I believe that God has called me to be a professor. He has given me the incredible privilege of teaching hundreds of students in my engineering classes and working on cutting edge research. When I look back from the standpoint of eternity, however, I won’t be surprised if this morning’s conversation will be far more important than the academic work I’d planned for that time. Such “interruptions” may indeed be more important than all my teaching and research. I was reminded again of this verse:
“And the things you have heard me say in the presence of many witnesses entrust to reliable men who will also be qualified to teach others.” 2 Timothy 2:2
Years ago, this verse gripped my heart and has driven many of my life decisions. I’m convinced that the largest impact I will have in this world, other than through my wife and kids, will be through my disciples (and their disciples and the spiritual generations that follow them).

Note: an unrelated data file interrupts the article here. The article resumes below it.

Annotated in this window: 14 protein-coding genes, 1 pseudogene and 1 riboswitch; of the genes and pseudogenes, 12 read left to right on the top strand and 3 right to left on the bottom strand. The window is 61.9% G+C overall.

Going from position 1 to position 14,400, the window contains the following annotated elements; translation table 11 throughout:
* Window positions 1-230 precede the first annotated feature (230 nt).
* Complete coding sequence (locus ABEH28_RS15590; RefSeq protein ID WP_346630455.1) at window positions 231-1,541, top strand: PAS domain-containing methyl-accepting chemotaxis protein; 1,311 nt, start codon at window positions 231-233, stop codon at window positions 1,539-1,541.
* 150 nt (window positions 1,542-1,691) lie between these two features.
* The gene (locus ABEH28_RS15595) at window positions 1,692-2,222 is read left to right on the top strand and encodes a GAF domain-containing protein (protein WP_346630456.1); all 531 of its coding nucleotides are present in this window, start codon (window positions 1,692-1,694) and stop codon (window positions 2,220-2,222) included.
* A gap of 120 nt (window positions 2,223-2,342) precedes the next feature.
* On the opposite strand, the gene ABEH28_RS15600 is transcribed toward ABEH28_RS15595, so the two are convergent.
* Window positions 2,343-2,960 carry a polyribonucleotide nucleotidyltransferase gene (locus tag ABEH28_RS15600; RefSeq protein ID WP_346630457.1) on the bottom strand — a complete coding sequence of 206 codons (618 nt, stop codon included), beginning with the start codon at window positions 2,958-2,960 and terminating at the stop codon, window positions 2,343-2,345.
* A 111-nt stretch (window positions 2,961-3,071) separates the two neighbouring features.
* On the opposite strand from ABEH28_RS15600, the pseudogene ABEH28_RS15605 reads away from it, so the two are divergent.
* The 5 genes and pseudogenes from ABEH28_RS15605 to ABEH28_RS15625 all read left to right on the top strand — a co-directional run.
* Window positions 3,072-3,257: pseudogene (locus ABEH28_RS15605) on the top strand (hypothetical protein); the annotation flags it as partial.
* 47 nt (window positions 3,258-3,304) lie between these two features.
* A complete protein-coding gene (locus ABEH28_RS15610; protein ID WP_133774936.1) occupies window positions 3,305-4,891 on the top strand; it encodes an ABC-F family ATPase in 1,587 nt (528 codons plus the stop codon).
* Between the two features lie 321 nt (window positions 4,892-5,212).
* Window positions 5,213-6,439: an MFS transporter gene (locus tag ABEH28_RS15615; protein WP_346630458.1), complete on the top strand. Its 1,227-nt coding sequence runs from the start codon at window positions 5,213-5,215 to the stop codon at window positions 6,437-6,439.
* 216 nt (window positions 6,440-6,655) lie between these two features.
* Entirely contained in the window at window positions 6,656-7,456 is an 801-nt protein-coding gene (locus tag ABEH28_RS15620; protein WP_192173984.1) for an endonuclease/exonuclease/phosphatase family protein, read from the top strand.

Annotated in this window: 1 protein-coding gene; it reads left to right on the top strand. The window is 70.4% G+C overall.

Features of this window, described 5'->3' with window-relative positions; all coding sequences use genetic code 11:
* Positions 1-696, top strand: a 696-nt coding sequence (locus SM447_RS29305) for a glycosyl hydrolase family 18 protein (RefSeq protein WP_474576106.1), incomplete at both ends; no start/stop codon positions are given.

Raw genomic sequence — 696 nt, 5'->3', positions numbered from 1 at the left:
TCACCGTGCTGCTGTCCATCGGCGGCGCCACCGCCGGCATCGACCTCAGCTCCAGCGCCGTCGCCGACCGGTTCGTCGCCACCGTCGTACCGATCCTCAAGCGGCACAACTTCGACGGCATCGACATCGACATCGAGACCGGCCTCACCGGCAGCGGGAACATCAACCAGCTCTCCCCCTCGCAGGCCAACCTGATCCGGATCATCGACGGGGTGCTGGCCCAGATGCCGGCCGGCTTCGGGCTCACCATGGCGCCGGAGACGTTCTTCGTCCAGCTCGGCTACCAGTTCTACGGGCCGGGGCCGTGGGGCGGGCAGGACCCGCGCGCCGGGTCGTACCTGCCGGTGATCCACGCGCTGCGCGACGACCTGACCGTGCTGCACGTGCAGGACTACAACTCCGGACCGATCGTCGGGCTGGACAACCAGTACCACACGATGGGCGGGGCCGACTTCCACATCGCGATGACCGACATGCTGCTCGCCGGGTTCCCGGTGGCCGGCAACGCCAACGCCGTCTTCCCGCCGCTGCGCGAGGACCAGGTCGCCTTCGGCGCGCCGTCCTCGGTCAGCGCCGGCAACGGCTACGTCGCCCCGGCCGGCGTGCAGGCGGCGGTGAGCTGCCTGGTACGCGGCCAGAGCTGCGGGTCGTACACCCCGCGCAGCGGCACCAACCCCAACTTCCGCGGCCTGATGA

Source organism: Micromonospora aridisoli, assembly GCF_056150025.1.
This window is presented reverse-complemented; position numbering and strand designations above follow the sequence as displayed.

The message of II Timothy 2:2 has been life changing. It has helped me listen to God’s Spirit as He helps direct my ways in the academy.
1st: Let me encourage you to study 2 Timothy 2:1-7 afresh. Unpack it again with other Christ-following faculty or students. Remind one another of the geometric power of multiplication inherent in it. Count together the possible generations: Paul, Timothy, teachable men and women, others, me, my disciples, their disciples . . . . the world. Be part of the never-ending pattern of the inbreaking Kingdom of God in Jesus Christ.
2nd: As you invest in teaching others, help them get started as well. Help Christ-following faculty or students learn to lead a small discipleship group or Bible study. Teach them how to share their faith journey with pre-Christian friends. If you haven’t done so, begin by studying together Robert Coleman’s 50 year old classic, The Master Plan of Evangelism.
I’ve found that the bottom line for me is this–when a person becomes convinced (or gets interrupted by the vision) of making disciples who make other disciples, their lives are changed forever. Mine certainly was.
Dan Jensen, USAFA, CO